2017: Advances in Anatomy, Embryology, and Cell Biology
https://www.readbyqxmd.com/read/28528442/herpesvirus-capsid-assembly-and-dna-packaging
#14
Jason D Heming, James F Conway, Fred L Homa
Herpes simplex virus type I (HSV-1) is the causative agent of several pathologies ranging in severity from the common cold sore to life-threatening encephalitic infection. During productive lytic infection, over 80 viral proteins are expressed in a highly regulated manner, resulting in the replication of viral genomes and assembly of progeny virions. The virion of all herpesviruses consists of an external membrane envelope, a proteinaceous layer called the tegument, and an icosahedral capsid containing the double-stranded linear DNA genome...
2017: Advances in Anatomy, Embryology, and Cell Biology
https://www.readbyqxmd.com/read/28528441/herpesvirus-latency-on-the-importance-of-positioning-oneself
#15
Patrick Lomonte
The nucleus is composed of multiple compartments and domains, which directly or indirectly influence many cellular processes including gene expression, RNA splicing and maturation, protein post-translational modifications, and chromosome segregation. Nuclear-replicating viruses, especially herpesviruses, have co-evolved with the cell, adopting strategies to counteract and eventually hijack this hostile environment for their own benefit. This allows them to persist in the host for the entire life of an individual and to ensure their maintenance in the target species...
2017: Advances in Anatomy, Embryology, and Cell Biology
https://www.readbyqxmd.com/read/28528440/the-human-cmv-ie1-protein-an-offender-of-pml-nuclear-bodies
#16
Myriam Scherer, Eva-Maria Schilling, Thomas Stamminger
PML nuclear bodies (PML-NBs) are SUMOylation-dependent, highly complex protein assemblies that accumulate in the interchromosomal territories of the cell nucleus. Research of the last two decades revealed that many viruses have evolved effector proteins that modify PML-NBs. This correlates with antagonization of individual PML-NB components which act as host cell restriction factors. The multifunctional immediate-early protein IE1 of human cytomegalovirus directly interacts with the PML protein resulting in a disruption of the dot-like structure of PML-NBs...
2017: Advances in Anatomy, Embryology, and Cell Biology
https://www.readbyqxmd.com/read/28528439/innate-immune-mechanisms-and-herpes-simplex-virus-infection-and-disease
#17
Evelyn A Kurt-Jones, Megan H Orzalli, David M Knipe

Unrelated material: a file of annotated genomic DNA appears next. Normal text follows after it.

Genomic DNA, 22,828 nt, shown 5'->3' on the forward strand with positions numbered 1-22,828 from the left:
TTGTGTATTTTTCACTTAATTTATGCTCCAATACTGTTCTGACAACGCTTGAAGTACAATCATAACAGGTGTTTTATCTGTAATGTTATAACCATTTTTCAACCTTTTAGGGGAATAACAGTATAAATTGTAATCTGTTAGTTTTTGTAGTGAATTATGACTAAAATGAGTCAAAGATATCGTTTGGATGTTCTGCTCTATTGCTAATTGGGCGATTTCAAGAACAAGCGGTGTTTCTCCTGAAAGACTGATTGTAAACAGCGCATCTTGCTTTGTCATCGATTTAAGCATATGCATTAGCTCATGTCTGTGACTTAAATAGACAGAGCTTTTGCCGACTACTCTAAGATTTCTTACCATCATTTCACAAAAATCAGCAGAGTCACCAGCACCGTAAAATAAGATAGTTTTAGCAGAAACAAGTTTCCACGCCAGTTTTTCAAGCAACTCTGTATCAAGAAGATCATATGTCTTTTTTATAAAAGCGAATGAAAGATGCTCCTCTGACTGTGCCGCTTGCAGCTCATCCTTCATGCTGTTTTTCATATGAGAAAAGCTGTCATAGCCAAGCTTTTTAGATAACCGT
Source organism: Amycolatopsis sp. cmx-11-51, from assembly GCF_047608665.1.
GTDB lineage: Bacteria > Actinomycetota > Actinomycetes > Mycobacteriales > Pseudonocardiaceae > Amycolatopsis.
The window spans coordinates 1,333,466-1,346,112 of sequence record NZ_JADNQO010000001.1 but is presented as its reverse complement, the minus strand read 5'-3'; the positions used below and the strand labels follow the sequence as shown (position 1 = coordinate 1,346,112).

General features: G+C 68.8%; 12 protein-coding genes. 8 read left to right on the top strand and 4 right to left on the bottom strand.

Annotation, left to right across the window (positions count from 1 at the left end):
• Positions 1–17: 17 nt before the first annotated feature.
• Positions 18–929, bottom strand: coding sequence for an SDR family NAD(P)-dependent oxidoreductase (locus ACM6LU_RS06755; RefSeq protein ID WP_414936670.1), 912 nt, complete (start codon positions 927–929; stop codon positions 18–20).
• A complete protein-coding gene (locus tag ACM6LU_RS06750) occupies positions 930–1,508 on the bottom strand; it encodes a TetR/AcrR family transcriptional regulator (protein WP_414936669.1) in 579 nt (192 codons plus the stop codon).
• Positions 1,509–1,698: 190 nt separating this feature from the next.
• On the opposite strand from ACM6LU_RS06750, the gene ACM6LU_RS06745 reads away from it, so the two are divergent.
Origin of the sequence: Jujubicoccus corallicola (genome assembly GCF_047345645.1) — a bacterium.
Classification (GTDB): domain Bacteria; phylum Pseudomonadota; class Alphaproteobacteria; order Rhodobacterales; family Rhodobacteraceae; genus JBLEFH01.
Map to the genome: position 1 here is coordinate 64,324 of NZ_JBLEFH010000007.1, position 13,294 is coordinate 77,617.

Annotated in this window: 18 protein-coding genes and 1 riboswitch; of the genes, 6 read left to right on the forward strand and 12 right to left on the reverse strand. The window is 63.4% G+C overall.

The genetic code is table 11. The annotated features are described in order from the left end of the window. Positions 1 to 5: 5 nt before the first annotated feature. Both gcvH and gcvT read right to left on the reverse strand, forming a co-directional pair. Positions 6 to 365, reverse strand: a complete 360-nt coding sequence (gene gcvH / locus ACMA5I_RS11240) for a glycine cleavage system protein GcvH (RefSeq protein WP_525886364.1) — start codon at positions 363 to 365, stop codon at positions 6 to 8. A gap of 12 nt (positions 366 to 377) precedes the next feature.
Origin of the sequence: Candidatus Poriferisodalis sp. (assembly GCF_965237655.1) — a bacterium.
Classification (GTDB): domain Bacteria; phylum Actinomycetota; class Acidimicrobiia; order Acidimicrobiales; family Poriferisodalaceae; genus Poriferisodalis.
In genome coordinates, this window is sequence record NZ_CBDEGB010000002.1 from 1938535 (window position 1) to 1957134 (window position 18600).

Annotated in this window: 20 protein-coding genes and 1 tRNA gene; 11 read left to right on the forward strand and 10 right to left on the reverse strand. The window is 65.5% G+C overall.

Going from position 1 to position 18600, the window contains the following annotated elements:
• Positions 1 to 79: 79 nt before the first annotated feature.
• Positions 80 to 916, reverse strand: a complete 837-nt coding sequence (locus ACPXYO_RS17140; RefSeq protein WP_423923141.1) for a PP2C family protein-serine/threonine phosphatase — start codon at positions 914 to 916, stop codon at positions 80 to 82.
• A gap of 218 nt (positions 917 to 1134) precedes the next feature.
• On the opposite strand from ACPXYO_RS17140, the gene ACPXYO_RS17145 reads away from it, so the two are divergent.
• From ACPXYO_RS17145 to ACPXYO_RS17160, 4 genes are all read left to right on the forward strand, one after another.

Innate immune responses play a major role in the control of herpes simplex virus (HSV) infections, and a multiplicity of mechanisms have emerged as a result of human evolution to sense and respond to HSV infections. HSV in turn has evolved a number of ways to evade immune detection and to blunt human innate immune responses. In this review, we summarize the major host innate immune mechanisms and the HSV evasion mechanisms that have evolved. We further discuss how disease can result if this equilibrium between virus and host response is disrupted...
2017: Advances in Anatomy, Embryology, and Cell Biology
https://www.readbyqxmd.com/read/28528438/herpes-simplex-virus-membrane-fusion
#18
Darin J Weed, Anthony V Nicola
Herpes simplex virus mediates multiple distinct fusion events during infection. HSV entry is initiated by fusion of the viral envelope with either the limiting membrane of a host cell endocytic compartment or the plasma membrane. In the infected cell during viral assembly, immature, enveloped HSV particles in the perinuclear space fuse with the outer nuclear membrane in a process termed de-envelopment. A cell infected with some strains of HSV with defined mutations spread to neighboring cells by a fusion event called syncytium formation...
2017: Advances in Anatomy, Embryology, and Cell Biology
https://www.readbyqxmd.com/read/28528437/initial-contact-the-first-steps-in-herpesvirus-entry
#19
Walid Azab, Klaus Osterrieder
The entry process of herpesviruses into host cells is complex and highly variable. It involves a sequence of well-orchestrated events that begin with virus attachment to glycan-containing proteinaceous structures on the cell surface. This initial contact tethers virus particles to the cell surface and results in a cascade of molecular interactions, including the tight interaction of viral envelope glycoproteins to specific cell receptors. These interactions trigger intracellular signaling and finally virus penetration after fusion of the viral envelope with cellular membranes...
2017: Advances in Anatomy, Embryology, and Cell Biology
https://www.readbyqxmd.com/read/28389754/roles-of-grp78-in-female-mammalian-reproduction
#20
Cheng Zhang
The glucose-regulated protein (GRP78) also referred to as immunoglobulin heavy chain binding protein (Bip) is one of the best characterized endoplasmic reticulum (ER) chaperone proteins, which belongs to the heat-shock protein (HSP) family. GRP78 as a central regulator of ER stress (ERS) plays many important roles in cell survival and apoptosis through controlling the activation of transmembrane ERS sensors: PKR-like ER-associated kinase (PERK), inositol requiring kinase 1 (IRE1), and activating transcription factor 6 (ATF6)...
2017: Advances in Anatomy, Embryology, and Cell Biology